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The Crimson White

Serving the campus of the University of Alabama since 1894

The Crimson White

Serving the campus of the University of Alabama since 1894

The Crimson White

SGA Senate approves 2024 stipends, commends social work

CW / Hannah Grace Mayfield

The SGA Senate on Thursday approved stipends for certain SGA positions, passed a resolution commending social workers and passed a bill allowing the First Year Council to expedite legislation. 

Executive pay 

The Senate approved the 2024-25 stipends for certain SGA positions, with the pay for the position of president, all eight Executive Council positions and the chief justice position remaining the same as in 2023-24. 

The stipends for the attorney general, treasurer and director positions were reduced for the upcoming school year. The Senate increased the pay for the chief administration officer, press secretary, chief adviser to the president and secretary of the Senate. 

The chief administrative officer, press secretary, chief adviser to the president, and the director positions will now each be paid $580 total between September and April. The attorney general and treasurer will make $600 over the same period as the highest-ranking officials in the cabinet. 

Vice President for Financial Affairs Eric Doh said that the Senate made the changes to distribute pay among executives more evenly. 

“If you look at the amount of office hours that are required throughout positions, the amount of the stipend doesn’t necessarily reflect time spent in the office,” Doh said. “We thought with this legislation, it would allow for a more even pay to be made, especially with how much work has to be done per position.”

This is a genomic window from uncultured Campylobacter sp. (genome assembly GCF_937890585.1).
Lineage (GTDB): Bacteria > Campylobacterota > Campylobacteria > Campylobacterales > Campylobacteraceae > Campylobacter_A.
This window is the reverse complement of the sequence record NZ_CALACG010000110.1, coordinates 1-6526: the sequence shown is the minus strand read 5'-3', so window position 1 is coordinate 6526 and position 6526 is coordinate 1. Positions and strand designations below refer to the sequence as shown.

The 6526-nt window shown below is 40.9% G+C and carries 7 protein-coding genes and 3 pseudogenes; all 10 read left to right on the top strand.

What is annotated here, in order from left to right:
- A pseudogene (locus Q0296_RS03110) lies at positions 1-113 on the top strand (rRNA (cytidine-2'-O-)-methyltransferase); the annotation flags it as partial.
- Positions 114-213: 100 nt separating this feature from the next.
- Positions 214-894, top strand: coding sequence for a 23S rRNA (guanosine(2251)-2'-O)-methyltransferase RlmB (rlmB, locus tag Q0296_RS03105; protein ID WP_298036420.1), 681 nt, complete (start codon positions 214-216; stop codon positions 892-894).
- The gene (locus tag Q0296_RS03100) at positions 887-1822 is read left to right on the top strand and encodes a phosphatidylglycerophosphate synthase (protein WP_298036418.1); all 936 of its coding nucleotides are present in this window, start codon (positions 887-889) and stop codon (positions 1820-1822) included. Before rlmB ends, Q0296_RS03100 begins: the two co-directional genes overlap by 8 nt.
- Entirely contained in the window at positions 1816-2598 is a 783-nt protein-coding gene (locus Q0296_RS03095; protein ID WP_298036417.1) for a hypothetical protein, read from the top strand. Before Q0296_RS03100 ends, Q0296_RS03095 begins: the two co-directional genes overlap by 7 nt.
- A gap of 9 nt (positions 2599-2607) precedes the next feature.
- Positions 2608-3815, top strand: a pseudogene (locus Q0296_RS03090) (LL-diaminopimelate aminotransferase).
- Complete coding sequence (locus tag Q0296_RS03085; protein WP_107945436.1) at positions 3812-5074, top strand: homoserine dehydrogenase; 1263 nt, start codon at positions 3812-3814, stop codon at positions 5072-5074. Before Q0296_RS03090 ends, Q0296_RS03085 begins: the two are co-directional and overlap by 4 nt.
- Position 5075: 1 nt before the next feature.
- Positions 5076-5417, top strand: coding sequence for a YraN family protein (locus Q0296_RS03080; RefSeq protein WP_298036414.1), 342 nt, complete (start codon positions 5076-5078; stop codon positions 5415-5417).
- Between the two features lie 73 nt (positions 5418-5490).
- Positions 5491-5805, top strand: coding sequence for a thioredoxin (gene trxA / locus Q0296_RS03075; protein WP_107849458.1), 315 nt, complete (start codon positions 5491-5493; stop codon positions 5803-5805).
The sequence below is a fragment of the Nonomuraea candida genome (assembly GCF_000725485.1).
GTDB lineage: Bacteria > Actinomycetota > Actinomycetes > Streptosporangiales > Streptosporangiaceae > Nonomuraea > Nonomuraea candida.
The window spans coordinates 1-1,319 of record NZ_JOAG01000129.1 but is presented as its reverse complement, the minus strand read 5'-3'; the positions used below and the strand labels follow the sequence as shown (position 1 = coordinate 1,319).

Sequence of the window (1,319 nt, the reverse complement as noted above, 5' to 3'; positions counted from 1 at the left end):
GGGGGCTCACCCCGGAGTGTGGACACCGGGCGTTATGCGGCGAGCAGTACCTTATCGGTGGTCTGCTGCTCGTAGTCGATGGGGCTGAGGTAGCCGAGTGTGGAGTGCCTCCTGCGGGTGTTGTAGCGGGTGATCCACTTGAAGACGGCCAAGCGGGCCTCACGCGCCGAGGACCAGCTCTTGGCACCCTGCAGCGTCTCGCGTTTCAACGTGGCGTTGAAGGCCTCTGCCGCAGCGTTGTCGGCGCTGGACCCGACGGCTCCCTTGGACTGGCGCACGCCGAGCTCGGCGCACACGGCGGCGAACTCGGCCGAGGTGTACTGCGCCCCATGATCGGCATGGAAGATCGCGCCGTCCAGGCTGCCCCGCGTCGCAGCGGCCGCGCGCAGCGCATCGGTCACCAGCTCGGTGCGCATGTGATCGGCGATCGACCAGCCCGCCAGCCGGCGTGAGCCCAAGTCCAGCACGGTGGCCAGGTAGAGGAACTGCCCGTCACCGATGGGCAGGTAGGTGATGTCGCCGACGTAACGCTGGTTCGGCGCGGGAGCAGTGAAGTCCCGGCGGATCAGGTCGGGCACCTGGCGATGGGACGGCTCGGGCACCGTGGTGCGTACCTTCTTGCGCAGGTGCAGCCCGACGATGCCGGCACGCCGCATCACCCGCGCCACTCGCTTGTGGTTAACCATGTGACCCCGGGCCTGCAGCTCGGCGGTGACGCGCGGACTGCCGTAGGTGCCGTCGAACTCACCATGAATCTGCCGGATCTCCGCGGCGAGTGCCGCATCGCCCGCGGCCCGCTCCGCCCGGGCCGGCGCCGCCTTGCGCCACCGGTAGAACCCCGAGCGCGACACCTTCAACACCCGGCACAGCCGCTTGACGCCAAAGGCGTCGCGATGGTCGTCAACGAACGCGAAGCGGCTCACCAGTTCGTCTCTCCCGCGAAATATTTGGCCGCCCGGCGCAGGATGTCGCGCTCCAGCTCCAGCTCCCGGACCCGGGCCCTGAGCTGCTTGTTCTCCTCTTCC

Honoring social work 

The Senate passed a resolution recognizing Social Work Month and the UA School of Social Work.  

School of Social Work Sen. Ragan Hope Wilson, who authored the resolution, said that it’s critical to acknowledge social work throughout the community. 

“I think that social workers are often really underrepresented in the culture and in the view of a successful workforce,” Wilson said. “I think their work is very important.” 

Wilson added that it’s particularly important to acknowledge social work following the passage of Senate Bill 129, which will restrict state-funded diversity, equity and inclusion programs in institutions of higher education in Alabama. 

“When I look at what I’m studying and the career I’m about to have in social work, it’s a duty,” Wilson said. “We address adverse social conditions, and I think there are a lot of ways where marginalized groups are neglected. DEI works, supports and advocates for them.” 

Wilson said she hoped for more monetary support from the University for the School of Social Work in the future. 

“I’m in classes where I pay out of pocket to buy toys and prizes for a group of fourth grade girls,” Wilson said, adding that with more resources, social work students can create more positive change throughout the University and Tuscaloosa. 

FYC can now expedite legislation 

The Senate passed a bill by Councilor Lucas Ealy that will allow FYC to expedite legislation when necessary.  

Ealy said the bill will help FYC accomplish its goals in a timelier manner. 

“We’ve had a lot of events we wanted to do acts with,” Ealy said. “When ideas like that arise, sometimes we’re on a time constraint.” 

Previously, FYC was required to hold three readings of legislation in order to pass it. 

In the text of the bill, Ealy wrote that “the holding of three readings of legislation can often provide unnecessary and unreasonable delays in the working of the First Year Council.”  

Now, with a two-thirds majority vote, pieces of legislation can be expedited by holding the first and third readings during the same legislative session. The first reading can also be skipped with the approval of the respective committee chair and author. 

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